Escaping behind my steering wheel

How being able to drive has helped me cope with shelter-in-place


Joanne Cho

I clutch the wheel tightly as I drive to my behind-the-wheel test.

Tyler Cho

The leather grip smooth underneath my palms, the wind caresses my hair as the beautiful sunset paints my vision. As I listen to my favorite ballads, the order carefully curated by my driving playlist, I realize that there are few experiences in life that are as beautiful as driving. 

As a child, I spent many holiday trips seated in the back of a car, often dreaming about what it would be like to drive myself around and finally be independent, not needing my dad to chauffeur me to volleyball practices or my mom to accompany me to every trip to the movie theater. And although the learning process was difficult and scary at first, with my dad using the “tough love” teaching style to improve my parallel parking and get me acclimated to the high speeds of the freeway, I quickly found myself loving being behind the wheel.

However, it wasn’t until the pandemic that I began to fully appreciate the privilege of piloting a car. I was used to having responsibilities, like watching my younger siblings while my parents were at work. However, having everyone stuck at home with nowhere to go, I felt lost, having no control over my circumstances. As a result, I began looking for something, anything, that could give me some semblance of order in my life. I found that in the driver’s seat.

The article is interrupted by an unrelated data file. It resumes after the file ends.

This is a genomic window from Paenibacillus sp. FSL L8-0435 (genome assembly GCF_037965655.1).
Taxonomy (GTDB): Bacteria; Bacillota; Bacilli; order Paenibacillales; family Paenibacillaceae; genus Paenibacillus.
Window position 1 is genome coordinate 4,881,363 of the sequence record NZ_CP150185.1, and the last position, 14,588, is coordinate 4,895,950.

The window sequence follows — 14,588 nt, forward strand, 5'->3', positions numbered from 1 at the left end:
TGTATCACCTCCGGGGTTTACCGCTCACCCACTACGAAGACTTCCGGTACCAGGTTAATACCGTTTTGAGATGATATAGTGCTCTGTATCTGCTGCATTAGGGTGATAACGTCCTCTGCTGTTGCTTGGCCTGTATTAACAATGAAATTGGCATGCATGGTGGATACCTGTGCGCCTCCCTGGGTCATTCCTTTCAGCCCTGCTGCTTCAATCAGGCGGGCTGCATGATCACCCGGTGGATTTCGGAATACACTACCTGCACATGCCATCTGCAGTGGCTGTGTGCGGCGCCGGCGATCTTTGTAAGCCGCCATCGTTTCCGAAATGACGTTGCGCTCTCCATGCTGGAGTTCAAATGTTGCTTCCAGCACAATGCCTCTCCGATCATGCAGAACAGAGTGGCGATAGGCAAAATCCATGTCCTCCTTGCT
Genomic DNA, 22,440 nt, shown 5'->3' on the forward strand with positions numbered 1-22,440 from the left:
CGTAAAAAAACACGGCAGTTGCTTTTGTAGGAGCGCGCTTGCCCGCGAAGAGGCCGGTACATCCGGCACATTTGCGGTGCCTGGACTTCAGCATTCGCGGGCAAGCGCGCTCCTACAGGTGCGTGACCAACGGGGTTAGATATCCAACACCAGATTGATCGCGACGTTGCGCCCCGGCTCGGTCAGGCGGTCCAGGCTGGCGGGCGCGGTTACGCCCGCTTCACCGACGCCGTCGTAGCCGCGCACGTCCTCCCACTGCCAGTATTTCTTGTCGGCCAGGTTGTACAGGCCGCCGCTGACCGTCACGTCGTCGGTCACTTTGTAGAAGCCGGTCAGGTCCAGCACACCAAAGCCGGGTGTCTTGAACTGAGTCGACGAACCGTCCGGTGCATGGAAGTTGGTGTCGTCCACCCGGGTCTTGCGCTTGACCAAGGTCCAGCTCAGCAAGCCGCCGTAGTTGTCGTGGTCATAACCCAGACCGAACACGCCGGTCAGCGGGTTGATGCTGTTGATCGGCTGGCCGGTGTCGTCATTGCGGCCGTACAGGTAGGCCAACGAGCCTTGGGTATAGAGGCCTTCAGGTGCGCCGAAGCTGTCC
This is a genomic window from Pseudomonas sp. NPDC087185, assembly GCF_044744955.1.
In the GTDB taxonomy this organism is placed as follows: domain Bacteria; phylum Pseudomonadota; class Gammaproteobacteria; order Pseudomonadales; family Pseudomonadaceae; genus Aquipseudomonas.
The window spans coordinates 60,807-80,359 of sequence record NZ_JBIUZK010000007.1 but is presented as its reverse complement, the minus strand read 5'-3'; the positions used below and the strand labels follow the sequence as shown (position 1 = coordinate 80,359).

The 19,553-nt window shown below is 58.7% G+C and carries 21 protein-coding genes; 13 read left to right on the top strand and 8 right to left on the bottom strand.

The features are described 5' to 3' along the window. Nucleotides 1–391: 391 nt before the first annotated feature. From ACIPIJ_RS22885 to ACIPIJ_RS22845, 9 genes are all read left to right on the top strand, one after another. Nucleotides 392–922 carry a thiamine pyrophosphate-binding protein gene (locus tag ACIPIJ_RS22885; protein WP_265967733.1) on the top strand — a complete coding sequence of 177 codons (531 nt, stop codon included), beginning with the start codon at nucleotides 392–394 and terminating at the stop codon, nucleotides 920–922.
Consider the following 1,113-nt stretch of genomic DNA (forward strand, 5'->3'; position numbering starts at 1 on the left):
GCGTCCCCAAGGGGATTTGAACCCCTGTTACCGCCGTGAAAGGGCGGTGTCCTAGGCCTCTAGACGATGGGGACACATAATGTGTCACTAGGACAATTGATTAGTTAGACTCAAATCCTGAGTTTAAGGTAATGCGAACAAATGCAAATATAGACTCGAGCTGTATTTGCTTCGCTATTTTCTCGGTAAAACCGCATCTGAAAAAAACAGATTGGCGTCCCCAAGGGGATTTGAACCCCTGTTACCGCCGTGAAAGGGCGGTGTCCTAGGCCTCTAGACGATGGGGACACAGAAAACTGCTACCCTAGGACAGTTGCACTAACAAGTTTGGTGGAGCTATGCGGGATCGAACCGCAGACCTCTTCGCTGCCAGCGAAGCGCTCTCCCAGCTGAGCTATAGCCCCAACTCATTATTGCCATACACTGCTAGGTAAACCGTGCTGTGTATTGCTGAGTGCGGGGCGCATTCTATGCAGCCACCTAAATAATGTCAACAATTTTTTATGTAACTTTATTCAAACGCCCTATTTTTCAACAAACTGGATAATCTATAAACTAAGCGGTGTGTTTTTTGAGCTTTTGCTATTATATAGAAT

The feeling of absolute freedom that comes with cruising down an empty highway, the elation that comes with the fact that I can go almost anywhere I want on my own set of wheels — that kept me grounded during the pandemic. Although I didn’t run errands before quarantine began, after a few months, I began begging my parents to let me go grocery shopping and purchase dinner for the family. Those outings became the highlights of my week; being able to contribute in a meaningful way to my family’s well-being while also escaping gave me a small sense of normalcy.

And during my hours spent reflecting while on the road, I realized the importance of having a calming place of comfort in one’s life. During this pandemic, no one expects you to be living your best life; we’re all trying to get through this one day at a time, and it’s completely understandable to become discouraged or indifferent as you continue to cope with unprecedented circumstances. But we should also take pride in even our smallest victories, because each one reaffirms the idea that we will get through this.

I’m waiting for this pandemic to end so that I can go out and do all of the things I’ve been dying to do — treat my siblings to Korean fried chicken, set up a volleyball net on the beach and spend the day playing with my teammates, and get my hair dyed again. 

But until the opportunity to do that comes around, I want to continue to provide for my family in any way possible, while simultaneously doing something that provides me with some freedom and control. And right now, that just happens to be behind a wheel.